In every industry, bad debts can happen for a variety of reasons: fraud, bankruptcy, and other financial problems make some debts uncollectible. The COVID-19 pandemic and ensuing economic chaos have increased the likelihood that cannabis entrepreneurs will have to deal with bad debt.
In some cases, you may encounter bad debt on the customer side: rising unemployment has meant many people are going bankrupt. As a cannabis venture, you may even have some debt you aren’t able to repay. Here’s what you need to know about bad debt in the cannabis industry, and what to do if you’re trying to pay or collect.
What is bad debt?
Investopedia defines bad debt as “an expense that a business incurs once the repayment of credit previously extended to a customer is estimated to be uncollectible.” Any time you offer a partner or customer the option to do business on credit, you run the risk of incurring bad debt – meaning you won’t be able to recoup the expense.
Personal, or non-business bad debt, is recorded slightly differently than business bad debt. The IRS is trying to make sure you don’t write off gifts as “bad debt” on your personal tax return. Read this guide for more on personal bad debt.
What is bad debt expense?
Bad debt gets recognized as a business expense when an account receivable is no longer collectible. In accounting, there are two main ways you can record a bad debt expense: the direct write-off method and the matching principle.
The direct write-off method means that you write off accounts as they are directly identified as being uncollectible. This is the method that is most common for income tax purposes. However, cannabis accountants should note that the direct write-off method does not meet GAAP standards; it records precise figures of accounts that have been deemed uncollectible, thereby failing to adhere to the matching principle.
The matching principle requires that an expense be matched to related revenues in the same accounting period in which the revenue transaction occurs. A bad debt expense must be estimated using the allowance method in which the credit sale occurs. For instance, if your cannabis business records a transaction in January that is later deemed to be uncollectible, the way you account for that bad debt expense must match the revenue recording process used in January (not the month in which that expense is deemed uncollectible).
Essentially, what this means for your cannabis business is that you should be using historic sales records to estimate a certain percentage of bad debt you can expect to face each quarter.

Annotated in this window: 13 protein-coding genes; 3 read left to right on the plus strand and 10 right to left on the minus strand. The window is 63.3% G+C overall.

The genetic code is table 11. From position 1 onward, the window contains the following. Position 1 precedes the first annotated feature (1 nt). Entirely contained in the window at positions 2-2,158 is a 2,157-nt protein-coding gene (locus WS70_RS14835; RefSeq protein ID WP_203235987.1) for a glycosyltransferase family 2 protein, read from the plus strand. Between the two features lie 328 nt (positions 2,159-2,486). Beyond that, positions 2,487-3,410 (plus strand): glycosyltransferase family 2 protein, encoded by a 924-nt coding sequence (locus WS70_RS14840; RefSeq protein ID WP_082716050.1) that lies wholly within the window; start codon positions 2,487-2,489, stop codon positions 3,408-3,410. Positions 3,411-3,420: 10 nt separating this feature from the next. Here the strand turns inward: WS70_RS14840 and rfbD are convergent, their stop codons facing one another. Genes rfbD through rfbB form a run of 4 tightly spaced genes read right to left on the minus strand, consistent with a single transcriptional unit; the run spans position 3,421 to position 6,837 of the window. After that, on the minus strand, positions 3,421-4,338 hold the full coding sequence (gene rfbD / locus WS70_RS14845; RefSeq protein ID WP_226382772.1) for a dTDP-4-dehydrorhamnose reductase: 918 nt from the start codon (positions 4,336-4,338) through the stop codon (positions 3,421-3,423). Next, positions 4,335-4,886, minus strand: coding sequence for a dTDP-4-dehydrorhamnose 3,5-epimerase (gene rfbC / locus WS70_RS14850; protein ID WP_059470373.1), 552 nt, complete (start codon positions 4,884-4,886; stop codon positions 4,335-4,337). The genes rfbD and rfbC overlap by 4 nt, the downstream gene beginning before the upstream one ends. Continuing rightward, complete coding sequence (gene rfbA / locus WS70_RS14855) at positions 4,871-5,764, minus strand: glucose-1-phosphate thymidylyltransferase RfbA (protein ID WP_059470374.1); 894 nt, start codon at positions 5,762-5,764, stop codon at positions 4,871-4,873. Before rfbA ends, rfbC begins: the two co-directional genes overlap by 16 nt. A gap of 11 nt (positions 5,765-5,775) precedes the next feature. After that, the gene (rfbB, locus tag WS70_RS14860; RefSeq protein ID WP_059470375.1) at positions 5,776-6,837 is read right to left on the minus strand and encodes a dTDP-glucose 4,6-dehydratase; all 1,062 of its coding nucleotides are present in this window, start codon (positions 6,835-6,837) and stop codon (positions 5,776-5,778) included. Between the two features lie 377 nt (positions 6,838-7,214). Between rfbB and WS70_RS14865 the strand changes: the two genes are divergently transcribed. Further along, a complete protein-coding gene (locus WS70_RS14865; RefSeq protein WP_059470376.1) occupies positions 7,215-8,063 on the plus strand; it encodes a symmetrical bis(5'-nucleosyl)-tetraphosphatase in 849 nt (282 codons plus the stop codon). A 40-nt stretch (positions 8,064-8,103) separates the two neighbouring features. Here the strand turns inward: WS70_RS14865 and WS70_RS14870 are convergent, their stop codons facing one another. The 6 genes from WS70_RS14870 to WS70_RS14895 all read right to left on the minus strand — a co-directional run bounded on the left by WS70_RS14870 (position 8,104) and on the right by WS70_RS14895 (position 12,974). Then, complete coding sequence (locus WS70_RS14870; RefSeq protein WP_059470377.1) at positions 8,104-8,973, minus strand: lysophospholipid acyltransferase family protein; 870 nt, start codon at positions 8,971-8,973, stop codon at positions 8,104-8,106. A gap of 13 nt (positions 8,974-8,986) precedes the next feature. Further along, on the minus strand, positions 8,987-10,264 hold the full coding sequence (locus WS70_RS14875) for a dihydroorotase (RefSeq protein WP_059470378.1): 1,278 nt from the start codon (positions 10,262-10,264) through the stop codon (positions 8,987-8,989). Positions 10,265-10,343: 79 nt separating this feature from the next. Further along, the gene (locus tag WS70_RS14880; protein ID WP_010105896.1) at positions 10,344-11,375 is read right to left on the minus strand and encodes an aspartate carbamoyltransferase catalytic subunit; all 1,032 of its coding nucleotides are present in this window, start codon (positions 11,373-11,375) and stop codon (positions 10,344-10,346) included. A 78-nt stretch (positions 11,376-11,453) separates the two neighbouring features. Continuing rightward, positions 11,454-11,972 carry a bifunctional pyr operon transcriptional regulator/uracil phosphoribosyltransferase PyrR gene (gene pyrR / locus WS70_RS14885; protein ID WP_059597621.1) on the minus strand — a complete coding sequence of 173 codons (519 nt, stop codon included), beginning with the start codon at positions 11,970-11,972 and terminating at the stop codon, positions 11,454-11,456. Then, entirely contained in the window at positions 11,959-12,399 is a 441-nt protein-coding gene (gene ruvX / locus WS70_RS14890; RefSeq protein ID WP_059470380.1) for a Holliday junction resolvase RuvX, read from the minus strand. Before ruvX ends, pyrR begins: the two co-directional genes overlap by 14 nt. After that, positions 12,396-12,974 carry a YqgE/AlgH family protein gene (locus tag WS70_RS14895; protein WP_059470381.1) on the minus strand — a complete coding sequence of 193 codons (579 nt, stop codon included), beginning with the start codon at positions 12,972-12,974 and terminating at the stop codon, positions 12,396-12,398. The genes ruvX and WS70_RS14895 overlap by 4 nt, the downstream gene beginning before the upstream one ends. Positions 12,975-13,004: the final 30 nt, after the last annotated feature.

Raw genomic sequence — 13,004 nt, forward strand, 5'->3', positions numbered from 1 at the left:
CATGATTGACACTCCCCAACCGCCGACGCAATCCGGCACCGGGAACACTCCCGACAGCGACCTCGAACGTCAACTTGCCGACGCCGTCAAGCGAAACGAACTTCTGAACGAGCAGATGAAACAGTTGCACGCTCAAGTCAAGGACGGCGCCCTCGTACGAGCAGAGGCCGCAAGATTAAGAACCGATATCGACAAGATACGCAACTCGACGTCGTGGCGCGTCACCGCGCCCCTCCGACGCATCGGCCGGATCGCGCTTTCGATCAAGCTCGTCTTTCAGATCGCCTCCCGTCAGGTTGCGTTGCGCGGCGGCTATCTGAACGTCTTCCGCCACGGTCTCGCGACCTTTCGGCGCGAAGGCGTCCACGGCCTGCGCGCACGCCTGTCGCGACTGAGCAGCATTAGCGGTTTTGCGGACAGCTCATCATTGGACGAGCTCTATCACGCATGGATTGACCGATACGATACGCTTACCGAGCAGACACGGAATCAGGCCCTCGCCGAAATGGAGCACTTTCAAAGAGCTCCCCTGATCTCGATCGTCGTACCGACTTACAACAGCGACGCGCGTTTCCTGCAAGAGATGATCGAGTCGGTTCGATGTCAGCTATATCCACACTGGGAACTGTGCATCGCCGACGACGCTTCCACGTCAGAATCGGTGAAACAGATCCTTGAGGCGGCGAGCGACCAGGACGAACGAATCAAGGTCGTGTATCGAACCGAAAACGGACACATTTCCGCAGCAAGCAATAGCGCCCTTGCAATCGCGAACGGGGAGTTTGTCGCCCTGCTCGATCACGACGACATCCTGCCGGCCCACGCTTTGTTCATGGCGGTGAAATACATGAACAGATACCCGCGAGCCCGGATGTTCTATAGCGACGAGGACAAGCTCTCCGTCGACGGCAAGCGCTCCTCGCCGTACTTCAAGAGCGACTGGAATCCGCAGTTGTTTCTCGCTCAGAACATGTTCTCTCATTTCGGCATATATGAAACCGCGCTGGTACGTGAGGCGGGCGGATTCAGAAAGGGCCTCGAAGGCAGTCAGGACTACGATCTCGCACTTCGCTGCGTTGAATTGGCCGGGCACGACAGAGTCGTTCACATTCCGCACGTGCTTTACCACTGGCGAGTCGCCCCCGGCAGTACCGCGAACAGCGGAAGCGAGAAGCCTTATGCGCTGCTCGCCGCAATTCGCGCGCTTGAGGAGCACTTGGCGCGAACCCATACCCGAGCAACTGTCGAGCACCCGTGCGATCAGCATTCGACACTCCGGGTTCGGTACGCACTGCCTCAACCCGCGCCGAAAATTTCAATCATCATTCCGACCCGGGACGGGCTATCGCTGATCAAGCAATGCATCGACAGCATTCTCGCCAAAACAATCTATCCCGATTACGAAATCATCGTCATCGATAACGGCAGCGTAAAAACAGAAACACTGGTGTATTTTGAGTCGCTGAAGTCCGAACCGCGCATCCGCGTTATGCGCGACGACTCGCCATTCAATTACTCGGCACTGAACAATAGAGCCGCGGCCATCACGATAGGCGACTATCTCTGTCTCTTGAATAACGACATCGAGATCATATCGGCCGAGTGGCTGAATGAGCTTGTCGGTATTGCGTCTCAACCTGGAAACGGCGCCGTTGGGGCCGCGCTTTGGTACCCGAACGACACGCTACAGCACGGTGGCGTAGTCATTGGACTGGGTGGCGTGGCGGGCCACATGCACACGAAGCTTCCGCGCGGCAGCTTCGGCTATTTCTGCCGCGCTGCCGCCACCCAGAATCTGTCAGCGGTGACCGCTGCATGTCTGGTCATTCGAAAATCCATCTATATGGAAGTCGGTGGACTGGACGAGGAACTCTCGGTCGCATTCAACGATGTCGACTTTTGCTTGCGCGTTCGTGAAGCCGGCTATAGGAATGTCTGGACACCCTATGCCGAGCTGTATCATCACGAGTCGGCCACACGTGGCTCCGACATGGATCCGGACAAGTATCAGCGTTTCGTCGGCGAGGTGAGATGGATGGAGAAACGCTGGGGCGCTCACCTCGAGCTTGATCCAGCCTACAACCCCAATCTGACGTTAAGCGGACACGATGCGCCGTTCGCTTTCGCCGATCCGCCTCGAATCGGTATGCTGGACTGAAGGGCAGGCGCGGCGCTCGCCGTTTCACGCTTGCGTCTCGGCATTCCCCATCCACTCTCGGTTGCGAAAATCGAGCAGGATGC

Estimating bad debts
How can you predict how much accounts receivable will turn into bad debt expense? There are two primary methods for estimating bad debt expenses.
The first is known as the accounts receivable aging method. To use this calculation, group all outstanding accounts receivable by age. Then apply specific percentages to each group. The resulting aggregate of the groups’ results gives you the estimated uncollectible amount.
For instance, pretend your cannabis business has $7,000 accounts receivable that less than 30 days outstanding; $2,000 of accounts receivable is more than 30 days outstanding. By looking at your historic data, you see that 1% of accounts receivable less than 30 days is not uncollectible; 4% of accounts receivable more than 30 days old are uncollectible. (($7,000 x 1%) + ($2,000 x 4%)) gives you $150 in estimated bad debts.
The second option for estimating bad debt is to use the percentage of sales method. Using this option, you would apply a flat percentage to the total dollar amount of sales over a certain period.
For instance, you may know that roughly 3% of sales over six months result in bad debt. If you record $50,000 in sales, you would account for $1,500 in bad debt.
Bad Debt in the Cannabis Industry
Bad debt can show up in your personal life and in your business life. In cannabis, a common example is when a dispensary does not pay a distributor for your brand’s product that you offered on consignment. More recently, looting as an offshoot of the social justice protests has resulted in some dispensaries getting robbed (of product). This can also be considered bad debt. Packaging vendors not getting paid on the packaging that they gave to brands with terms such as Net30 are also an instance of bad debt. You may encounter a brand that’s gone out of business or is avoiding calls after 90 or 120 days of non-payment. These cases are becoming more common as the economy struggles to reopen.
How to Mitigate Bad Debts
First, in the cannabis industry, you should never, ever extend credit. With how new the market is and the high turnover of companies, extending credit could cripple your business growth. Always collect your money, cash on delivery. If you must extend credit to be competitive in your market, then create some type of qualifying process and potentially start extending terms on portions of payments instead of the full amount. For example, collect 25-50% on sale to help cover costs and expenses. Then, when you do collect the balance of their bill, that is your profit.
Second, NEVER, EVER extend credit on taxes, especially cultivation and excise tax. In most states, distributors are the tax collectors and remitters for the state and cities which means they are open to the most opportunities of losing cash due to non-payment of taxes. With every delivery or pickup, we suggest that cannabis distributors collect all of the applicable cannabis taxes upfront so you don’t get caught holding someone else’s tax bag. Also, make sure that you separate the tax money from your revenue so you don’t use it as working capital.
For advice on what to do in these instances, and guidance on writing off bad debt, get in touch with our cannabis finance experts.